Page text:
The Commens Dictionary

Quote from ‘Letters to F. A. Woods’


A conditional proposition, – say “If A, then B” is equivalent to saying that “Any state of things in which A should be true, would (within limits) be a state of things in which B is true.” It is therefore essentially an assertion of a general nature, the statement of a “would-be.” But when the antecedent supposes an existential fact to be different from what it actually is or was, the conditional proposition does not accurately state anything; and if it conveys any meaning, i.e. if it is calculated to produce any state of mind, in a person who trusts in it, it must be that it establishes a habit in that mind, using the word “habit” in the original sense, as meaning only that the person or thing that has the habit, would behave (or usually behave) in a certain way whenever a certain occasion should arise.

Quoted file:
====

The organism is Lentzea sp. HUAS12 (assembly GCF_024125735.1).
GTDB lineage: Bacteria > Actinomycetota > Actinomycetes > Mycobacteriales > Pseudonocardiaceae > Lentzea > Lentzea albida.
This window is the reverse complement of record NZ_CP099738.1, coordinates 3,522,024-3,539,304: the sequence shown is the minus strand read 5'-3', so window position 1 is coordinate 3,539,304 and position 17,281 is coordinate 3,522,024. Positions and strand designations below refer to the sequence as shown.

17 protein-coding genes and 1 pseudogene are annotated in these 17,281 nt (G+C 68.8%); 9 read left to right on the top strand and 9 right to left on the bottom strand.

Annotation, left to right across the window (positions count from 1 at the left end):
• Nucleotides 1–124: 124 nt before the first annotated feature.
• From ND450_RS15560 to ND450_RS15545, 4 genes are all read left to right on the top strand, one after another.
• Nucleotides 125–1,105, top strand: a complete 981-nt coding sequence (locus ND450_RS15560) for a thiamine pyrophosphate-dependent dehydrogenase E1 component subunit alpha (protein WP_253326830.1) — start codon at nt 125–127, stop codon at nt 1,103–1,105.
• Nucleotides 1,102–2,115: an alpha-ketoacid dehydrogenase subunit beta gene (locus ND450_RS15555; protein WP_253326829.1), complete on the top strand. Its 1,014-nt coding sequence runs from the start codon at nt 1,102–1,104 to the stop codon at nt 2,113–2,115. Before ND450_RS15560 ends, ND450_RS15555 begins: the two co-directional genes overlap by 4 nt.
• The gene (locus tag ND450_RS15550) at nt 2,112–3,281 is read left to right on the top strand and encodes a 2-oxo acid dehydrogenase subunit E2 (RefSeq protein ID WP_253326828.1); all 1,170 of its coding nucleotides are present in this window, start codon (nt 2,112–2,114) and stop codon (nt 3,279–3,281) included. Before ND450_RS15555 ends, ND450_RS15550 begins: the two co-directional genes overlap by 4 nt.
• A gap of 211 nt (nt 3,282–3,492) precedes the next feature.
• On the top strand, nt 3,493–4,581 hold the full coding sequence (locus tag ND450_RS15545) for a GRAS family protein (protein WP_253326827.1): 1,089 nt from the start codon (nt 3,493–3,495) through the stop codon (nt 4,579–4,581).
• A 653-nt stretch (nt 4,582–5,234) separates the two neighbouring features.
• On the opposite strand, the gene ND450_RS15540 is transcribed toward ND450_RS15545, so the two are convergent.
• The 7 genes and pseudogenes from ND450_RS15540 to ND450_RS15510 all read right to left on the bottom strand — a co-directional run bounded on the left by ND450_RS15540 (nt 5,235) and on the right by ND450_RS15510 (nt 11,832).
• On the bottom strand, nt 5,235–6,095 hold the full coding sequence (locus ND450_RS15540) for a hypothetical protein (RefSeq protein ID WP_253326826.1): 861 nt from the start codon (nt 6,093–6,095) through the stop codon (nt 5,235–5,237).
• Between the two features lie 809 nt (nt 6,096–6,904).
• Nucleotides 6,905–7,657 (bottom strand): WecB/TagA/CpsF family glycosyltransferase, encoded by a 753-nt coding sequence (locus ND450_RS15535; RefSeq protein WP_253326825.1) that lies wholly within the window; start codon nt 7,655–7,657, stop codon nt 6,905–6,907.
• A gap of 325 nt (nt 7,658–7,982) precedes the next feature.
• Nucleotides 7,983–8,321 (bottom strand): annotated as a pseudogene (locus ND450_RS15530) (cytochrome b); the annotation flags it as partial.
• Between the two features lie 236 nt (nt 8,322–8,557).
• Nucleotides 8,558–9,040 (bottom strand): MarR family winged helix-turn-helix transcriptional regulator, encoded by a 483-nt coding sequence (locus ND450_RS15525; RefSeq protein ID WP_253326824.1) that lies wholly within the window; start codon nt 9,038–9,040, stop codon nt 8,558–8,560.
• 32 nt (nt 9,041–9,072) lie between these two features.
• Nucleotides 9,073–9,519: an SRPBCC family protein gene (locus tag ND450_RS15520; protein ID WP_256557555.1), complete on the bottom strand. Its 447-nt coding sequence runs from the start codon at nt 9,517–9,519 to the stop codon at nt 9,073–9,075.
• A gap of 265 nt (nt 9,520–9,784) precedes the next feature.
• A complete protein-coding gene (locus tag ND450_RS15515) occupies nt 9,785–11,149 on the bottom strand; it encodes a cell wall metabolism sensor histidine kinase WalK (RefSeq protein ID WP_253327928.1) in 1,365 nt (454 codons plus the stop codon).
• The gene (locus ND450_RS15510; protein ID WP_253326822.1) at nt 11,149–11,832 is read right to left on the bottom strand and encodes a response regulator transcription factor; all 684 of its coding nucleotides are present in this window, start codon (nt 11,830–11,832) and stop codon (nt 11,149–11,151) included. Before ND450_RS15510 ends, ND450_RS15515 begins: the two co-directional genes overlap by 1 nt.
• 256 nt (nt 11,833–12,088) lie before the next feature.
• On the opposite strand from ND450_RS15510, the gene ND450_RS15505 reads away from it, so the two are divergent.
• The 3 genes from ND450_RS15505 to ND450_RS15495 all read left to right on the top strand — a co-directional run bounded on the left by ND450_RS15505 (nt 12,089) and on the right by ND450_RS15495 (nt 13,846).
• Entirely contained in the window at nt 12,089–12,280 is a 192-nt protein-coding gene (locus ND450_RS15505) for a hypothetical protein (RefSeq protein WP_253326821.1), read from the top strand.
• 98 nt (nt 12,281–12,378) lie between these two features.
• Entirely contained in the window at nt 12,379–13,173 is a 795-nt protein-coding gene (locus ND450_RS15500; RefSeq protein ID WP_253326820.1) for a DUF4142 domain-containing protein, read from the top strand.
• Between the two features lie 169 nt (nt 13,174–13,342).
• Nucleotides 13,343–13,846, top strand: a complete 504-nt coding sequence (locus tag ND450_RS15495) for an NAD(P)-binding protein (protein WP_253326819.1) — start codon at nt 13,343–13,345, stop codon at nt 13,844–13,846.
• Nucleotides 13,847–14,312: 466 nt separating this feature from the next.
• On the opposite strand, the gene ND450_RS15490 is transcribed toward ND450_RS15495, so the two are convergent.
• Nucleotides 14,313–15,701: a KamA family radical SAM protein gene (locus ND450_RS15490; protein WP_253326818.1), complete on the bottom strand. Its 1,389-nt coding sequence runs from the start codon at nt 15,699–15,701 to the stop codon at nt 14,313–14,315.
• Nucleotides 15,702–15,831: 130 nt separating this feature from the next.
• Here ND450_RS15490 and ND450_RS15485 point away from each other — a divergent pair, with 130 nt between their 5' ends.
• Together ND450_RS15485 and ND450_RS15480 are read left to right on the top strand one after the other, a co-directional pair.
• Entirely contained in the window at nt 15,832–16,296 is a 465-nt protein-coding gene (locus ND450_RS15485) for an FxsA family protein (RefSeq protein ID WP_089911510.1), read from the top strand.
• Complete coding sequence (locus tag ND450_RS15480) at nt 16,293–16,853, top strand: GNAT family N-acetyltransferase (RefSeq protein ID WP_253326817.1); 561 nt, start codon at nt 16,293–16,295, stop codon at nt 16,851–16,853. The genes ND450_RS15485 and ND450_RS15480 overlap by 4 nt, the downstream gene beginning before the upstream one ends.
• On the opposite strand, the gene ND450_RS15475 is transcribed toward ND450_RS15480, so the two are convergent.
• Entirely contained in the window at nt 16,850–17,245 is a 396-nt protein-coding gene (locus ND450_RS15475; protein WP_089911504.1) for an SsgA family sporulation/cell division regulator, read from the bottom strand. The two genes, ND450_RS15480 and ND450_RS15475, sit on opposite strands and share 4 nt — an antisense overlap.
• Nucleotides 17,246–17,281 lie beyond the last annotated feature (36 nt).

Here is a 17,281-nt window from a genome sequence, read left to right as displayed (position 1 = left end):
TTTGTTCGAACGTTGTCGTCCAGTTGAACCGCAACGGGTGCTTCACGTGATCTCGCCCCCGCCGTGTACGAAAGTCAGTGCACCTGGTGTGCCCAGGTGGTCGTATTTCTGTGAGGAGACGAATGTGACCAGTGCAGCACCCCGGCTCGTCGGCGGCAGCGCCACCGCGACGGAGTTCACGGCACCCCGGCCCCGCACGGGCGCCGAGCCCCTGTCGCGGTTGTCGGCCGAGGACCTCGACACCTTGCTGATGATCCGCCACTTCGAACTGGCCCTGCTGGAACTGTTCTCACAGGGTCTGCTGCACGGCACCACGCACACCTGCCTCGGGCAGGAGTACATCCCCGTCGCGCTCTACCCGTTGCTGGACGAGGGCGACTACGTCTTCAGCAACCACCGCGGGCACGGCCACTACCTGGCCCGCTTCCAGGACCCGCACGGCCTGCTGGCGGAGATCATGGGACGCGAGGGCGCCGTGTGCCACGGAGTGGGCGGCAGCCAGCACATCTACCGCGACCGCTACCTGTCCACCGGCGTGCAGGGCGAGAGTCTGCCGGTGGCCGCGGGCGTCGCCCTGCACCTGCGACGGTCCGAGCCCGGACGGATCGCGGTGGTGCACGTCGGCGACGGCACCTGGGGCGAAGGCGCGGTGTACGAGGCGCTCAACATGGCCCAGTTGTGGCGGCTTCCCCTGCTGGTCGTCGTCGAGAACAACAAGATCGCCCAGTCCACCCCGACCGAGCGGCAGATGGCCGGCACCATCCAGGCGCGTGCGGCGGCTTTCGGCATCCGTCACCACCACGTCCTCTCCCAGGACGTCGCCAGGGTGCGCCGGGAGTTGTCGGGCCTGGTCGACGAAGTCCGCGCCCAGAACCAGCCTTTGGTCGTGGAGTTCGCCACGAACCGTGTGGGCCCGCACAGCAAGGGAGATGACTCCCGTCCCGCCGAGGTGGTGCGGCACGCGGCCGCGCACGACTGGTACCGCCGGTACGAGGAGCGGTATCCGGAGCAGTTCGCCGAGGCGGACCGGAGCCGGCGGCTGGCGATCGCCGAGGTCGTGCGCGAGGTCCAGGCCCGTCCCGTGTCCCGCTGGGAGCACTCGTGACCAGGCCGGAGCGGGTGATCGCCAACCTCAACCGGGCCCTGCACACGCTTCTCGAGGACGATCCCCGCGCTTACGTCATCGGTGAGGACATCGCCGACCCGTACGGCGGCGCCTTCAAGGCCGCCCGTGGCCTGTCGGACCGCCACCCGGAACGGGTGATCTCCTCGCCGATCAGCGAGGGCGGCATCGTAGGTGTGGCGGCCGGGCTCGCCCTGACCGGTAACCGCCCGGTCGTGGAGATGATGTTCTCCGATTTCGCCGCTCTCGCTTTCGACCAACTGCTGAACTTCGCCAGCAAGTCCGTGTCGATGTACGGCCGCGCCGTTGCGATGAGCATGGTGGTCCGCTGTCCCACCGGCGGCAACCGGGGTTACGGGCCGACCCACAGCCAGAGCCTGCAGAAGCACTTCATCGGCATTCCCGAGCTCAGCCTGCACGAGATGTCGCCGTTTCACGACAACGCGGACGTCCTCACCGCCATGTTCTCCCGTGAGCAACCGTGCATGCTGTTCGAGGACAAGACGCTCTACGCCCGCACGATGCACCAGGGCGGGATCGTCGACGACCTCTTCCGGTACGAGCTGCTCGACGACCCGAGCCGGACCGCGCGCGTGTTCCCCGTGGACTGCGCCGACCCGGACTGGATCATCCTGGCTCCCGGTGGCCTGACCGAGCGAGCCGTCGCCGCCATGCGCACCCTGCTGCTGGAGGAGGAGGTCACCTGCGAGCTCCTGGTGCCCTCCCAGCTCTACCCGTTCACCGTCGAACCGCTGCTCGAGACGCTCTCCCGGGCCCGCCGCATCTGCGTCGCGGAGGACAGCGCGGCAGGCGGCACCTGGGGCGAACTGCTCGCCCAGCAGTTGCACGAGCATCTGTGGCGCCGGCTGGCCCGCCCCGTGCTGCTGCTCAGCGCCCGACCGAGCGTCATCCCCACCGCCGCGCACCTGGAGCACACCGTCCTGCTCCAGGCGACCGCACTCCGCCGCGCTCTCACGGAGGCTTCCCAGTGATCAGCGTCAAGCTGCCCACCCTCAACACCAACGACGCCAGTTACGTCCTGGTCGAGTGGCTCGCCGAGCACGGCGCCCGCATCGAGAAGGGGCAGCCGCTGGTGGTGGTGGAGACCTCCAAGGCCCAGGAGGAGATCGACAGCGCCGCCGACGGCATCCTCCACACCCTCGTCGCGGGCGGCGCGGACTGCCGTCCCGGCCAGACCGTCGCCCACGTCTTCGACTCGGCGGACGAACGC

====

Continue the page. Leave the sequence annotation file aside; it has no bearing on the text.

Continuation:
CP 8.380
‘Habit’ (pub. 06.09.15-18:49). Quote in M. Bergman & S. Paavola (Eds.), The Commens Dictionary: Peirce's Terms in His Own Words. New Edition. Retrieved from
Sep 06, 2015, 18:49 by Mats Bergman